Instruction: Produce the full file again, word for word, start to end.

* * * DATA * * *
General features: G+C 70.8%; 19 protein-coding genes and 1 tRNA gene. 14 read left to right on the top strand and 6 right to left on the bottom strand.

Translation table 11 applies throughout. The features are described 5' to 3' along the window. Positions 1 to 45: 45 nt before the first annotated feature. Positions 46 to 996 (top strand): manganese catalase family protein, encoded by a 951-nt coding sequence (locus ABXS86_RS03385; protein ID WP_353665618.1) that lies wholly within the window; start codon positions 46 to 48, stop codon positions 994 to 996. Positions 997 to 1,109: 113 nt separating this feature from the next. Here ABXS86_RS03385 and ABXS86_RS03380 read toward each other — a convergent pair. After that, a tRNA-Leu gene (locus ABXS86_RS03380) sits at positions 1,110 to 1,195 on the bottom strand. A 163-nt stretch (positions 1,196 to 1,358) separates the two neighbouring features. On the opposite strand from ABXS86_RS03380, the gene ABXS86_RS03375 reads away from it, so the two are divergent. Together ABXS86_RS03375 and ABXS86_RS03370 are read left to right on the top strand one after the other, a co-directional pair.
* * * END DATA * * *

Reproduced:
General features: G+C 70.8%; 19 protein-coding genes and 1 tRNA gene. 14 read left to right on the top strand and 6 right to left on the bottom strand.

Translation table 11 applies throughout. The features are described 5' to 3' along the window. Positions 1 to 45: 45 nt before the first annotated feature. Positions 46 to 996 (top strand): manganese catalase family protein, encoded by a 951-nt coding sequence (locus ABXS86_RS03385; protein ID WP_353665618.1) that lies wholly within the window; start codon positions 46 to 48, stop codon positions 994 to 996. Positions 997 to 1,109: 113 nt separating this feature from the next. Here ABXS86_RS03385 and ABXS86_RS03380 read toward each other — a convergent pair. After that, a tRNA-Leu gene (locus ABXS86_RS03380) sits at positions 1,110 to 1,195 on the bottom strand. A 163-nt stretch (positions 1,196 to 1,358) separates the two neighbouring features. On the opposite strand from ABXS86_RS03380, the gene ABXS86_RS03375 reads away from it, so the two are divergent. Together ABXS86_RS03375 and ABXS86_RS03370 are read left to right on the top strand one after the other, a co-directional pair.